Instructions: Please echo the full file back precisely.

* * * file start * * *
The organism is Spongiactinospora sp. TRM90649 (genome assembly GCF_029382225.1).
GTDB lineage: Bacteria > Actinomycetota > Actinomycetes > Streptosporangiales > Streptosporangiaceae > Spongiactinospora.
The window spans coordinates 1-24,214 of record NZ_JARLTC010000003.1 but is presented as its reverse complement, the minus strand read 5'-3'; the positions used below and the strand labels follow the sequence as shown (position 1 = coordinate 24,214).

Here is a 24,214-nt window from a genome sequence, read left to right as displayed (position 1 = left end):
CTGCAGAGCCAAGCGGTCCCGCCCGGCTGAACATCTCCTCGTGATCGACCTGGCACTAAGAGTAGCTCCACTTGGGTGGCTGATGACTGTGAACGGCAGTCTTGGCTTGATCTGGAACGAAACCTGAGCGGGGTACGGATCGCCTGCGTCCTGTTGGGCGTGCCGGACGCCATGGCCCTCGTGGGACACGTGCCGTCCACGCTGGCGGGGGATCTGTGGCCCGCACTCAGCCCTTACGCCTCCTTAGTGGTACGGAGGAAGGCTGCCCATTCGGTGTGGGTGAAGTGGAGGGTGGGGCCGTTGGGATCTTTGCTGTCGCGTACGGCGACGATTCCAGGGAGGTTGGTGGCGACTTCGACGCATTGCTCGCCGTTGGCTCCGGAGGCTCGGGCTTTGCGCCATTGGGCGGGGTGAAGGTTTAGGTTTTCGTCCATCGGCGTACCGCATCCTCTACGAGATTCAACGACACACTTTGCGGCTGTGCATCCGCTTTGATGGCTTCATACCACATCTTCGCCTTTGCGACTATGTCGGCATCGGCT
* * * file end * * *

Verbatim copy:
The organism is Spongiactinospora sp. TRM90649 (genome assembly GCF_029382225.1).
GTDB lineage: Bacteria > Actinomycetota > Actinomycetes > Streptosporangiales > Streptosporangiaceae > Spongiactinospora.
The window spans coordinates 1-24,214 of record NZ_JARLTC010000003.1 but is presented as its reverse complement, the minus strand read 5'-3'; the positions used below and the strand labels follow the sequence as shown (position 1 = coordinate 24,214).

Here is a 24,214-nt window from a genome sequence, read left to right as displayed (position 1 = left end):
CTGCAGAGCCAAGCGGTCCCGCCCGGCTGAACATCTCCTCGTGATCGACCTGGCACTAAGAGTAGCTCCACTTGGGTGGCTGATGACTGTGAACGGCAGTCTTGGCTTGATCTGGAACGAAACCTGAGCGGGGTACGGATCGCCTGCGTCCTGTTGGGCGTGCCGGACGCCATGGCCCTCGTGGGACACGTGCCGTCCACGCTGGCGGGGGATCTGTGGCCCGCACTCAGCCCTTACGCCTCCTTAGTGGTACGGAGGAAGGCTGCCCATTCGGTGTGGGTGAAGTGGAGGGTGGGGCCGTTGGGATCTTTGCTGTCGCGTACGGCGACGATTCCAGGGAGGTTGGTGGCGACTTCGACGCATTGCTCGCCGTTGGCTCCGGAGGCTCGGGCTTTGCGCCATTGGGCGGGGTGAAGGTTTAGGTTTTCGTCCATCGGCGTACCGCATCCTCTACGAGATTCAACGACACACTTTGCGGCTGTGCATCCGCTTTGATGGCTTCATACCACATCTTCGCCTTTGCGACTATGTCGGCATCGGCT